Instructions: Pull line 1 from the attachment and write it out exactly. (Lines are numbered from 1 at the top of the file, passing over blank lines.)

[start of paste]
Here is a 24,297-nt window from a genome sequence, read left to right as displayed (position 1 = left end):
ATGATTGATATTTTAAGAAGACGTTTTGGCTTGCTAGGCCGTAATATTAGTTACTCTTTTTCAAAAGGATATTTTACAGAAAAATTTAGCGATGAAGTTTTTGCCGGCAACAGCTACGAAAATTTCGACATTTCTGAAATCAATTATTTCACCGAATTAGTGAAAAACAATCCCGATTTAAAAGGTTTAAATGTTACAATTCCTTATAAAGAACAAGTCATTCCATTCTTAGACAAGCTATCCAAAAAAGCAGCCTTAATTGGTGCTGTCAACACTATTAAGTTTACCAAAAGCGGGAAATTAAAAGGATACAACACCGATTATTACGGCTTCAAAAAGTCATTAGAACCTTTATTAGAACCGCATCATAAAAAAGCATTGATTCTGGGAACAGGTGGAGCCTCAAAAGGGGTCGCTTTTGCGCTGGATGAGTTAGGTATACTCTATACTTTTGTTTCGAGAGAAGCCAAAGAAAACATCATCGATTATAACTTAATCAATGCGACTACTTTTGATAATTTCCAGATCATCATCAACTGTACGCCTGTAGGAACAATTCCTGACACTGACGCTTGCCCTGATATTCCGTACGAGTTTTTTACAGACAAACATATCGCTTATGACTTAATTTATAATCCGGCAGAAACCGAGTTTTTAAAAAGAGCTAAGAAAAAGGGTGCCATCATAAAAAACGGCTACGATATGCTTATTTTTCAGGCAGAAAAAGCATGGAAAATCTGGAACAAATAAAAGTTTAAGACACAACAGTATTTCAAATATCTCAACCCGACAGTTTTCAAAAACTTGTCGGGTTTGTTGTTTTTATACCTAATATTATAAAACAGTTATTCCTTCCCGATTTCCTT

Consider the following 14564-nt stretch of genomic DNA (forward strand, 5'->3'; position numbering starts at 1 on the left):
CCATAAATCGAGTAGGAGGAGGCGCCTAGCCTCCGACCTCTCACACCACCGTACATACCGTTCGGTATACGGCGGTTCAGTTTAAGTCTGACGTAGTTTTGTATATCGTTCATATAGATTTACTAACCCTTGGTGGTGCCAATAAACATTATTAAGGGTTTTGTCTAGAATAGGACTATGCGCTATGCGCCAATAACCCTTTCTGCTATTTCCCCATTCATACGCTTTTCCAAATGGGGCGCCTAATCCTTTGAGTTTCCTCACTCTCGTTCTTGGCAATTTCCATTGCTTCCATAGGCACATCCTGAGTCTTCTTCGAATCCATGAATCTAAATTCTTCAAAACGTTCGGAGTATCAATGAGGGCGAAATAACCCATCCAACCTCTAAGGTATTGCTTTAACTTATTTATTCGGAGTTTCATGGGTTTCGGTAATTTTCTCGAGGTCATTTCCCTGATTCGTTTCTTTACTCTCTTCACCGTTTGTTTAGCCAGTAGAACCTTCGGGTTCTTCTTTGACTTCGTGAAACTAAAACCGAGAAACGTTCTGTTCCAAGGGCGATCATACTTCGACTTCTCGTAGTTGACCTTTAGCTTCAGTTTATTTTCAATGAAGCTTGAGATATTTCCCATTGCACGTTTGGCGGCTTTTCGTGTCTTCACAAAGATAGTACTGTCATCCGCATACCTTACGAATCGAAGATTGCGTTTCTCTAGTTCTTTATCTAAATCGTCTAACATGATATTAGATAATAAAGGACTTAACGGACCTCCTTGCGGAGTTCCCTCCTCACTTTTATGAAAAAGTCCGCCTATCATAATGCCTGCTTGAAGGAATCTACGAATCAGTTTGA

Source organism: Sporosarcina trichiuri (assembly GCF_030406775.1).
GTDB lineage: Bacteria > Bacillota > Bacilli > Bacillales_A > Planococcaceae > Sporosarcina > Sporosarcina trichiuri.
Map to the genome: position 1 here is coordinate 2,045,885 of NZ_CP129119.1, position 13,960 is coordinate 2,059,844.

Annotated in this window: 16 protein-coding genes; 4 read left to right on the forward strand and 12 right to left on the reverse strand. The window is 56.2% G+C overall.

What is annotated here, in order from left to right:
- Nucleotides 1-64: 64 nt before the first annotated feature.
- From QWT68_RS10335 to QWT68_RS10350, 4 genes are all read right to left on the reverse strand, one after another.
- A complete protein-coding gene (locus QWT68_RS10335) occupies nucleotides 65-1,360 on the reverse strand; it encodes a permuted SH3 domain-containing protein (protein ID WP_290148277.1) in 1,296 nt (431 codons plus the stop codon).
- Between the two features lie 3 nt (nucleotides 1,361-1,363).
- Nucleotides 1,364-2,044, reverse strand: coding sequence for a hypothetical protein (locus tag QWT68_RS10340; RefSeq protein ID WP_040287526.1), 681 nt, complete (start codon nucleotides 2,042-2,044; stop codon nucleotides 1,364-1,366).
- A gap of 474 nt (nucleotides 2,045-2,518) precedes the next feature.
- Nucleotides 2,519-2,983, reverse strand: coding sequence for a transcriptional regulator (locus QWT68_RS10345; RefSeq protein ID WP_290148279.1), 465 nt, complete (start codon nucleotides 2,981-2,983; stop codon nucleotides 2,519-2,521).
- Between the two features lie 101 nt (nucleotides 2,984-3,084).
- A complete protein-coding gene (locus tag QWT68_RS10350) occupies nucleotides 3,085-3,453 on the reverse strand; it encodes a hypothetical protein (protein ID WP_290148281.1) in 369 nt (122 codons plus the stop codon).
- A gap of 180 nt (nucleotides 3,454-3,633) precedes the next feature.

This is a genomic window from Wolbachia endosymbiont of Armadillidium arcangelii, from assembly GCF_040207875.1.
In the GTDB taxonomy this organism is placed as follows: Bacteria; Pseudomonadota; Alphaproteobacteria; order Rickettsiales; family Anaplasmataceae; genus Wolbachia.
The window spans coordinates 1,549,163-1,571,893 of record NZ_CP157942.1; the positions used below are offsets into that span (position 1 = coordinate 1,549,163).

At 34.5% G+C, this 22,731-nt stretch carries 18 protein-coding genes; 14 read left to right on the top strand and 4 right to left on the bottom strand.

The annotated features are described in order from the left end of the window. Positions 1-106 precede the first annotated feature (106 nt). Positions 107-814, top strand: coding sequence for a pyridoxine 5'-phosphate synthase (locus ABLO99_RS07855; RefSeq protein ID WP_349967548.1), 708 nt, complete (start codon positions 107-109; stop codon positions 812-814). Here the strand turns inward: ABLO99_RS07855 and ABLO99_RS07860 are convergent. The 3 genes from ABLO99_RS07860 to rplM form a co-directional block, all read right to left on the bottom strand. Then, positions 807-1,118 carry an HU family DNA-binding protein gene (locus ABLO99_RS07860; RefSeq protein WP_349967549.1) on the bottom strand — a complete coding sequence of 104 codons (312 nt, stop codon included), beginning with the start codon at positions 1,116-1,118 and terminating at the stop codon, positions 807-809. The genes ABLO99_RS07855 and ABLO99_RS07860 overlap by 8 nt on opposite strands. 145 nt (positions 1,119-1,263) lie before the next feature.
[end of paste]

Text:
Here is a 24,297-nt window from a genome sequence, read left to right as displayed (position 1 = left end):